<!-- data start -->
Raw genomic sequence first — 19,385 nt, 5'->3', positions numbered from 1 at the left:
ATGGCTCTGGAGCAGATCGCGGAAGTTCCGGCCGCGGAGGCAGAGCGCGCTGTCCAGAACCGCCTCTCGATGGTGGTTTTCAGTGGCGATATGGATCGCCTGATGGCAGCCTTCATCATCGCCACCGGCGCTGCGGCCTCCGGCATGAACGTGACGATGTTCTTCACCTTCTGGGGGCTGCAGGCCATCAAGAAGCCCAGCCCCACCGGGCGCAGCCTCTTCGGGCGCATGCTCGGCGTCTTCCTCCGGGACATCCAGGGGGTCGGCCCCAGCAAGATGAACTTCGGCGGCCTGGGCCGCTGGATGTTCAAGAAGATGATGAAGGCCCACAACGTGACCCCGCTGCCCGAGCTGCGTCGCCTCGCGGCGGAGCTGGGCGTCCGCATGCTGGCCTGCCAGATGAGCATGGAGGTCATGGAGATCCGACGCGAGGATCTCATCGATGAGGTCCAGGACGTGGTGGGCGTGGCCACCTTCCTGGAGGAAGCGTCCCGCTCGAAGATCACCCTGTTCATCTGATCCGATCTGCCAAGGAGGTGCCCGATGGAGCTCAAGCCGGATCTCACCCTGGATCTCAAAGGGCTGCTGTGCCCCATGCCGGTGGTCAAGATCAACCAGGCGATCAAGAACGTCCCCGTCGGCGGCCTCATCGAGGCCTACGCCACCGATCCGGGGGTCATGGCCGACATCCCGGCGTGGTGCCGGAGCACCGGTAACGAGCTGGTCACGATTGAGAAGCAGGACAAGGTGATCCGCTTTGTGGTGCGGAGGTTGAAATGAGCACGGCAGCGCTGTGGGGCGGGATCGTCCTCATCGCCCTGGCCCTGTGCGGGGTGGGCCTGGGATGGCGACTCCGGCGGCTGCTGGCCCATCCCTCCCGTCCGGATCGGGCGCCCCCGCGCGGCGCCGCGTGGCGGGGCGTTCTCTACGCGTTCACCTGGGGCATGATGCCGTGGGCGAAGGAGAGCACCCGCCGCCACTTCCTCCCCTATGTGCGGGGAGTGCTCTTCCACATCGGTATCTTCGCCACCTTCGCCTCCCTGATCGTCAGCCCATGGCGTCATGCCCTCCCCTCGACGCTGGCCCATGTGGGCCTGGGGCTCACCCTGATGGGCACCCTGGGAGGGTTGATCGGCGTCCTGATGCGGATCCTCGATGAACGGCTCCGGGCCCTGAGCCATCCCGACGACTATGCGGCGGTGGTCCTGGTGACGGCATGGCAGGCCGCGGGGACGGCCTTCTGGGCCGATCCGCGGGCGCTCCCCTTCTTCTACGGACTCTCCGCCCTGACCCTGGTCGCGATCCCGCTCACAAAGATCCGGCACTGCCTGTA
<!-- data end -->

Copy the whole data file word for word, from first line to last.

Raw genomic sequence first — 19,385 nt, 5'->3', positions numbered from 1 at the left:
ATGGCTCTGGAGCAGATCGCGGAAGTTCCGGCCGCGGAGGCAGAGCGCGCTGTCCAGAACCGCCTCTCGATGGTGGTTTTCAGTGGCGATATGGATCGCCTGATGGCAGCCTTCATCATCGCCACCGGCGCTGCGGCCTCCGGCATGAACGTGACGATGTTCTTCACCTTCTGGGGGCTGCAGGCCATCAAGAAGCCCAGCCCCACCGGGCGCAGCCTCTTCGGGCGCATGCTCGGCGTCTTCCTCCGGGACATCCAGGGGGTCGGCCCCAGCAAGATGAACTTCGGCGGCCTGGGCCGCTGGATGTTCAAGAAGATGATGAAGGCCCACAACGTGACCCCGCTGCCCGAGCTGCGTCGCCTCGCGGCGGAGCTGGGCGTCCGCATGCTGGCCTGCCAGATGAGCATGGAGGTCATGGAGATCCGACGCGAGGATCTCATCGATGAGGTCCAGGACGTGGTGGGCGTGGCCACCTTCCTGGAGGAAGCGTCCCGCTCGAAGATCACCCTGTTCATCTGATCCGATCTGCCAAGGAGGTGCCCGATGGAGCTCAAGCCGGATCTCACCCTGGATCTCAAAGGGCTGCTGTGCCCCATGCCGGTGGTCAAGATCAACCAGGCGATCAAGAACGTCCCCGTCGGCGGCCTCATCGAGGCCTACGCCACCGATCCGGGGGTCATGGCCGACATCCCGGCGTGGTGCCGGAGCACCGGTAACGAGCTGGTCACGATTGAGAAGCAGGACAAGGTGATCCGCTTTGTGGTGCGGAGGTTGAAATGAGCACGGCAGCGCTGTGGGGCGGGATCGTCCTCATCGCCCTGGCCCTGTGCGGGGTGGGCCTGGGATGGCGACTCCGGCGGCTGCTGGCCCATCCCTCCCGTCCGGATCGGGCGCCCCCGCGCGGCGCCGCGTGGCGGGGCGTTCTCTACGCGTTCACCTGGGGCATGATGCCGTGGGCGAAGGAGAGCACCCGCCGCCACTTCCTCCCCTATGTGCGGGGAGTGCTCTTCCACATCGGTATCTTCGCCACCTTCGCCTCCCTGATCGTCAGCCCATGGCGTCATGCCCTCCCCTCGACGCTGGCCCATGTGGGCCTGGGGCTCACCCTGATGGGCACCCTGGGAGGGTTGATCGGCGTCCTGATGCGGATCCTCGATGAACGGCTCCGGGCCCTGAGCCATCCCGACGACTATGCGGCGGTGGTCCTGGTGACGGCATGGCAGGCCGCGGGGACGGCCTTCTGGGCCGATCCGCGGGCGCTCCCCTTCTTCTACGGACTCTCCGCCCTGACCCTGGTCGCGATCCCGCTCACAAAGATCCGGCACTGCCTGTA